Long-term construction disrupts small-town business in Kent

Denver Collins

Tim O’Neil is a victim of circumstance.

He runs O’Neil’s, a drive-thru located near the corner of Lake Street and Second Avenue, right next to the closed-off Lake Street bridge repair project. Since the road closed in January, O’Neil has seen his sales drop dramatically as those coming from Brady Lake into Kent are detoured to state Route 59.

“As a small business owner, there’s only so much you can do to keep customers,” he said. “So when something like this happens for a long period of time, businesses can’t survive.”

Ironically, O’Neil had first-hand experience with this when he took over the business 15 years ago. His father started the drive-thru in 1988 and ran it himself until that point.

But in the mid 1990s, the city started making repairs to Lake Street, and that’s when he left the drive-thru business to his son.

“It put him into such debt that he was forced to go find a job somewhere else,” O’Neil said.

Now the problem has come full circle. O’Neil is struggling to keep his customers coming back because of the latest construction project on Lake Street. He’s tried a Facebook fan page, putting up signs and selling O’Neil’s T-shirts.

“You have to be willing to do everything to serve the customer’s needs. Nowadays that’s what it takes,” he said. “Hopefully you survive. Hopefully you make it through, or if you’re like me, you don’t have a choice, you just have to do it, no matter what it costs and no matter how it affects your life.”

The Lake Street project has been shortened due to phone calls O’Neil made to the County Engineer’s office. Portage County Assistant Engineer Scott Miller said the county is willing to work with small businesses when they have problems, but ultimately these projects must get done.

“We actually reduced the amount of time the bridge can be closed from 6 months to 5 months,” he said.

So O’Neil had to shift the way he does business, often working from open to close and trying to find avenues for cost reduction in every aspect of his business from phone bills to snow plowing. O’Neil’s was already suffering from the poor economy. Many of its regular customers have lost their jobs in the past year.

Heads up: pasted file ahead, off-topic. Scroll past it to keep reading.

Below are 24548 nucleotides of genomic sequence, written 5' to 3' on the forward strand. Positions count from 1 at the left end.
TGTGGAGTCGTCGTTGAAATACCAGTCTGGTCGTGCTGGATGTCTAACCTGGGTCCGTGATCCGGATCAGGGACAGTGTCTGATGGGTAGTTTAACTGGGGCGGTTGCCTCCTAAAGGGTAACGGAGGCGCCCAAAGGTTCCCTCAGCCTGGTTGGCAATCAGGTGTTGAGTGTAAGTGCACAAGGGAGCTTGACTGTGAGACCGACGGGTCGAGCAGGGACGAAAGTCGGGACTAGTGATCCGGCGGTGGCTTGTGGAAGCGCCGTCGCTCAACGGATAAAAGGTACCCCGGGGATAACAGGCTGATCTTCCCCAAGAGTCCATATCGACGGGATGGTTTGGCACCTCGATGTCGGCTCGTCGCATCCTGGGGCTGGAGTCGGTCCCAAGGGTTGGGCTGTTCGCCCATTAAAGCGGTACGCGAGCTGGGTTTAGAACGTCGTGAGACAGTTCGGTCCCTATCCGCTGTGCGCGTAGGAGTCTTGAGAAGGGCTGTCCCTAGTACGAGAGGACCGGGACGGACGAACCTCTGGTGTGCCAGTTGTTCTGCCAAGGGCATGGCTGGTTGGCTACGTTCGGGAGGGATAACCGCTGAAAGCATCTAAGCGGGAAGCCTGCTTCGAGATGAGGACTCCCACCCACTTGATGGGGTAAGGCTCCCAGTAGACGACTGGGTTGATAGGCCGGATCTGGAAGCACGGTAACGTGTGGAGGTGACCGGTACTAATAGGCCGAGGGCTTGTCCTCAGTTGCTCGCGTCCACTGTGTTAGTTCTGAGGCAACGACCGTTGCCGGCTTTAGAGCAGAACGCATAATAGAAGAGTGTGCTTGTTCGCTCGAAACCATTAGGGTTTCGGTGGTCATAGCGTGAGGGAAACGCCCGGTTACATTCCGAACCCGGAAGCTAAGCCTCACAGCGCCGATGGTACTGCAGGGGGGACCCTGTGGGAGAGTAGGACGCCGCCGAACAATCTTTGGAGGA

Also, there are more corporate gas stations coming into town, whose prices are impossible for a small business to compete with.

On top of all of that, there are now two bridge projects that will divert traffic away from his business. It’s all begun to weigh very heavily on O’Neil’s livelihood.

“I run a good business, an honest, clean business,” he said. “I didn’t create this problem; it was a problem created for me. I have a hard time dealing with the fact I didn’t do anything wrong, yet my business is suffering tremendously,” he said.

Sue Helming, owner of Digger’s Bar & Grille on North Mantua knows all too well about this struggle. She opened the restaurant more than 13 years ago in one of the busiest intersections in all of Portage County.

Now, with the construction of the Crain bridge project starting, Helming is worried her business could be seriously affected.

“I can tell with just the little bit of construction that they’ve done out here, I’d say my sales have practically dropped by half,” she said.

Helming is worried about how accessible her business will be during construction. She has had problems recently with the city putting road closing signs around her business, even as the roads stay open.

“There were many days they were working and they’d have my driveway blocked off, and I’d have to go ask them to open it up for me,” she said.

And with a project finish date of December, 2012, Helming will have a long road to recovery.

“I wouldn’t be surprised if it closed me, to be honest,” she said. “I’m really concerned about it.”

The Crain/Fairchild Bridge Project is budgeted at $23 million, with $3 million coming from federal stimulus money and the rest from public funding sources and project partners.

The cost of the Brady Lake bridge repair is about $1.9 million with $1.125 coming from stimulus money, according to Miller. The project is expected to be completed by Memorial Day. The two projects are coordinated so that Crain will not close until Brady Lake reopens.

Contact public affairs reporter Denver Collins at [email protected].